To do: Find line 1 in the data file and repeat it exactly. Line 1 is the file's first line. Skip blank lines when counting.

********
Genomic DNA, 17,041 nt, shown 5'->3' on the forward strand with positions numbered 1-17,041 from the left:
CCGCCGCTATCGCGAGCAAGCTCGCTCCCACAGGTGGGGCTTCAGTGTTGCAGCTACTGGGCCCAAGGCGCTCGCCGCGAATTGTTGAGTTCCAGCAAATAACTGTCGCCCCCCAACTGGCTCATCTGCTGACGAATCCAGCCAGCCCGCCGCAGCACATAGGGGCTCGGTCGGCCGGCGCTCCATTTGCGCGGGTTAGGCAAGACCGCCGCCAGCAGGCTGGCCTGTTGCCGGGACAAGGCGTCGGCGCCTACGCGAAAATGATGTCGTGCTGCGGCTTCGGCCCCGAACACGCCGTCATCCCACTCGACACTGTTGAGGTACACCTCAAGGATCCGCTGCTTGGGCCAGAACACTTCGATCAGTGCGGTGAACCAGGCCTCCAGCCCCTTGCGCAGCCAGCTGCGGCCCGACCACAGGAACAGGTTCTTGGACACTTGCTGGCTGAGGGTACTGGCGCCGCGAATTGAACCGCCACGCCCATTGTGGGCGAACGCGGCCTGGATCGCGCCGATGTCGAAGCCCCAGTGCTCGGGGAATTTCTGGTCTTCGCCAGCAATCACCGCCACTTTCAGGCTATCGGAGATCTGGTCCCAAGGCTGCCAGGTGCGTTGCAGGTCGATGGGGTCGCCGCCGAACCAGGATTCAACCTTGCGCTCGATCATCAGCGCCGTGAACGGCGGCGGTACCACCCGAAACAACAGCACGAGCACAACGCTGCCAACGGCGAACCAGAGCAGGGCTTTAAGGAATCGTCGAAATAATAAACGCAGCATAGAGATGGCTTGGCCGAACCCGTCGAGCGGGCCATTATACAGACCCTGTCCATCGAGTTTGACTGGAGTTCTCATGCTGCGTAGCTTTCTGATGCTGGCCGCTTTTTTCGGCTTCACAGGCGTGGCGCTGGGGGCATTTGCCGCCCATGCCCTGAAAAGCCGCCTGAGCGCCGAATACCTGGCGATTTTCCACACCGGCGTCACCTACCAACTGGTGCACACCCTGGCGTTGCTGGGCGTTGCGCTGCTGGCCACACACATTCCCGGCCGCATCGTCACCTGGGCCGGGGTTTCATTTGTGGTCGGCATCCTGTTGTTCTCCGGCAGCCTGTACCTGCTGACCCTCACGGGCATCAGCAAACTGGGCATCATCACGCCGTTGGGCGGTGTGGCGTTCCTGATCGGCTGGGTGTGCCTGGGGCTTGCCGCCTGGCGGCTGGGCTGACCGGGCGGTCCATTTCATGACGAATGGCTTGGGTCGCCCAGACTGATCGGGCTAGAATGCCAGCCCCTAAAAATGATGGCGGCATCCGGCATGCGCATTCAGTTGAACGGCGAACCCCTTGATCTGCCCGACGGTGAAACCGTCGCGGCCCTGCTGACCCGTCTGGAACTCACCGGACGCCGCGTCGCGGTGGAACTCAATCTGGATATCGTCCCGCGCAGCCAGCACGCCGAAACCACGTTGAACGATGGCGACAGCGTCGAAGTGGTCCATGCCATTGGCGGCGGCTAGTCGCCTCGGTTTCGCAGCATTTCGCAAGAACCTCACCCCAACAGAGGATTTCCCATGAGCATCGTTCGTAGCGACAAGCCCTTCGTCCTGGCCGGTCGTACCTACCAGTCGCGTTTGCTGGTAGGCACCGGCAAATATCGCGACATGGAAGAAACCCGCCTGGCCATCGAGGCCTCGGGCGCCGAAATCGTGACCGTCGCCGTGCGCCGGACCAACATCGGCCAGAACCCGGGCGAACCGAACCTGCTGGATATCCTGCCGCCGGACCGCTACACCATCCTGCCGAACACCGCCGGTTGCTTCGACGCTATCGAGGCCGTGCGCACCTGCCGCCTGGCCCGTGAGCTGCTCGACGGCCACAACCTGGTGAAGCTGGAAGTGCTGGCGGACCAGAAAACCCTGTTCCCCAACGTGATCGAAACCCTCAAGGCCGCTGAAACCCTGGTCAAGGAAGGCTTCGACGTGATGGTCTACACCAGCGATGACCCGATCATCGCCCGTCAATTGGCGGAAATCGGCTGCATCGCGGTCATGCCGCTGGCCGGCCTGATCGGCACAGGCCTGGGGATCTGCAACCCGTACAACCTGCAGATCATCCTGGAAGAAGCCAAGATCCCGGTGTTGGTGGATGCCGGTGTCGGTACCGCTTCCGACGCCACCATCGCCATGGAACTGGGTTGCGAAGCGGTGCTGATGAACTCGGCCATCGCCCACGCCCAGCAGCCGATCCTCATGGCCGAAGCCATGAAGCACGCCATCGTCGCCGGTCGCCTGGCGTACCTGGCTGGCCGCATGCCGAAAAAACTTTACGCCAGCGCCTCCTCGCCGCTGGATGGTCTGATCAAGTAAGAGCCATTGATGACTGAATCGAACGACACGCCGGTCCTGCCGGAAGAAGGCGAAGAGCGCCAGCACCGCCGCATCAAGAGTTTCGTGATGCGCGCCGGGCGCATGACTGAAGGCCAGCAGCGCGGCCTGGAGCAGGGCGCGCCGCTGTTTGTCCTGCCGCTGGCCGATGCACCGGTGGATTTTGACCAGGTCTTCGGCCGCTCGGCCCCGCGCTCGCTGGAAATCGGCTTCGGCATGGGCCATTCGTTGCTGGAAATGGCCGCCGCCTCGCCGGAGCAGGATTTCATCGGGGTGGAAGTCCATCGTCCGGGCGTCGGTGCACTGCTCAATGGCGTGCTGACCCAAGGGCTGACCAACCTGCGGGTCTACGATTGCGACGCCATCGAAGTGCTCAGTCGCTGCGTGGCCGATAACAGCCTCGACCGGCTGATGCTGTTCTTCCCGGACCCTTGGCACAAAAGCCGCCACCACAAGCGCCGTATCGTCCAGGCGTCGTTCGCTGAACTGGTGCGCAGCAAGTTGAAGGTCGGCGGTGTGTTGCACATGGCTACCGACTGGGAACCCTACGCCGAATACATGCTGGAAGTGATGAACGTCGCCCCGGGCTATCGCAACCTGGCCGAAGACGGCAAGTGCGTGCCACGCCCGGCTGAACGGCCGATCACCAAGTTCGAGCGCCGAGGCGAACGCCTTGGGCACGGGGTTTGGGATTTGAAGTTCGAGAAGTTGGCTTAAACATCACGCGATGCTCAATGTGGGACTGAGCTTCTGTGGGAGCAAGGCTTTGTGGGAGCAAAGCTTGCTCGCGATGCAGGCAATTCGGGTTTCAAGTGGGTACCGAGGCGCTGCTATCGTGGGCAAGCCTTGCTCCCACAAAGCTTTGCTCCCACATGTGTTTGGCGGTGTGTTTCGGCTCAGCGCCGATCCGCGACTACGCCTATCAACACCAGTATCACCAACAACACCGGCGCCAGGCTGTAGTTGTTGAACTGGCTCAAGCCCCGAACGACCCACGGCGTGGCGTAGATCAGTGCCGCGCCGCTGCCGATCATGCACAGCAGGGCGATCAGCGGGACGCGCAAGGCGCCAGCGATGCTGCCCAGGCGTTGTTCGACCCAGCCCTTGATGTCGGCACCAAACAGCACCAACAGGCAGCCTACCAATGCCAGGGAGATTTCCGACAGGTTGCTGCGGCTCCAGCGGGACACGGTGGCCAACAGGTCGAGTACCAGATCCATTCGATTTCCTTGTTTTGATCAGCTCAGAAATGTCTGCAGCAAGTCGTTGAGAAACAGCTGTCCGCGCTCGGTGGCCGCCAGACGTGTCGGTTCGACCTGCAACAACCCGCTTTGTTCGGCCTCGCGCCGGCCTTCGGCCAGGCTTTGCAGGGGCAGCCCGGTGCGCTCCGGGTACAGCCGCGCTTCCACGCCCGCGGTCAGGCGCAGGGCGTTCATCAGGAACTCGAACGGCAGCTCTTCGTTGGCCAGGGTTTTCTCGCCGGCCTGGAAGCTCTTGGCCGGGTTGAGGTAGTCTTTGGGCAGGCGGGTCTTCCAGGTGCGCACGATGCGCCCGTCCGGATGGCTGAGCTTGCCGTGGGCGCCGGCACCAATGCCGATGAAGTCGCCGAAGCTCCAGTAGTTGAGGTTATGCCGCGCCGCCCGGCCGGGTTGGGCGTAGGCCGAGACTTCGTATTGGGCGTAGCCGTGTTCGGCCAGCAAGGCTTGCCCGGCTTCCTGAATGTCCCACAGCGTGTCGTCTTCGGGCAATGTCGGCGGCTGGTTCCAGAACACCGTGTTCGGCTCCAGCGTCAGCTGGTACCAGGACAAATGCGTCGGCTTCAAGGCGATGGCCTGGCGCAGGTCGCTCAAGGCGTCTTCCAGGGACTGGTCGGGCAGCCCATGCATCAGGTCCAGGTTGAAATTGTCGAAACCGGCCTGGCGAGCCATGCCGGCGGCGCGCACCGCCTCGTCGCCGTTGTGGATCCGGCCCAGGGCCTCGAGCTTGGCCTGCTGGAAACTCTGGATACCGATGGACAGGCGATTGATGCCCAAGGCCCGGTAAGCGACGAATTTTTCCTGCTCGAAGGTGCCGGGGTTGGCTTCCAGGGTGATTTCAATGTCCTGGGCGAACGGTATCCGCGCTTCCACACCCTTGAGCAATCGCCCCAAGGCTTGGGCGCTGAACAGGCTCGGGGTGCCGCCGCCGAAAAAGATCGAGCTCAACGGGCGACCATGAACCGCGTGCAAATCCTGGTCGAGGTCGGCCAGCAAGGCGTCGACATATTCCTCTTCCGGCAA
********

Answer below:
Genomic DNA, 17,041 nt, shown 5'->3' on the forward strand with positions numbered 1-17,041 from the left: